Have you ever wondered how our dog friends can appear in so many different shapes and sizes? Unlike most other species, the canis familiaris (that’s doggie to us) can turn out Great Danes and tiny teacup yorkies all under the same genetic category. To get the straight story on how and why, let’s step back into our school days to refresh some animal science facts.
Natural selection, which contributes to the diversity in any species, does influence certain features in dogs to help them adapt to their environment. For example, dogs adapting to colder climates may get thicker fur and bigger frames. But, the huge variety of dog shapes and sizes is believed to be the direct result of artificial selection, or in this case, the human involvement in the breeding process. “You never get that kind of variation in wild populations,” says animal behaviorist James Serpell of the University of Pennsylvania.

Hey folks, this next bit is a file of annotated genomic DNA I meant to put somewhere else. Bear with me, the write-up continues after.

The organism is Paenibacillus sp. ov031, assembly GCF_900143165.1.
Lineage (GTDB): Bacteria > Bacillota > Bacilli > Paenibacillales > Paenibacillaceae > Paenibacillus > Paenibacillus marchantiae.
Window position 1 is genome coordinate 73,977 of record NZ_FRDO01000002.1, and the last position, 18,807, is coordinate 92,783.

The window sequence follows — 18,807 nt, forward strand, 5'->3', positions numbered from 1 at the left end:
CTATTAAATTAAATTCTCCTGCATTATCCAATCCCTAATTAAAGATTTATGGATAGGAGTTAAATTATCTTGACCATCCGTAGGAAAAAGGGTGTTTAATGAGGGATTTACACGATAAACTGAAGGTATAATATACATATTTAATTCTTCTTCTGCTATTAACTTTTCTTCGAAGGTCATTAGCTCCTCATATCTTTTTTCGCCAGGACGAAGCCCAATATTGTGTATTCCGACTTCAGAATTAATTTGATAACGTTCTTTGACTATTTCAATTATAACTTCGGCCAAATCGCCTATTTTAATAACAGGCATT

And since humans started breeding dogs for appearance with the advent of Kennel Clubs in the 1800s, the sheer variety of dog shapes, sizes and colors skyrocketed. In fact, most of all of the nearly 400 recognizable breeds we know today were first introduced after 1850. This is significant because evidence of the human/dog bond spans over 12,000 years. But it’s not until purebred dogs became status symbols that humans actively worked to change and shape their appearance. For thousands of years before, dogs were only bred for skills like running after prey, hunting rodents and fetching game.
Another contributing factor is that dogs’ bodies, particularly their skulls, undergo a major transformation between newborn and adult years. Dogs’ skulls grow in width and length at different rates (unlike kittens, for instance, whose skulls are at adult proportion when they are born). This allowed breeders to toy with the timing of nasal growth and other stages of development.
But why do dogs morph so easily into such a variety of shapes and sizes? “I don’t know of anyone who can answer that question,” says Serpell. Some aspects of the dog genome are still a bit of a mystery
The link below gives the best summary of this interesting phenomenon.
Thank you to Melinda, August and Jedediah for the photo.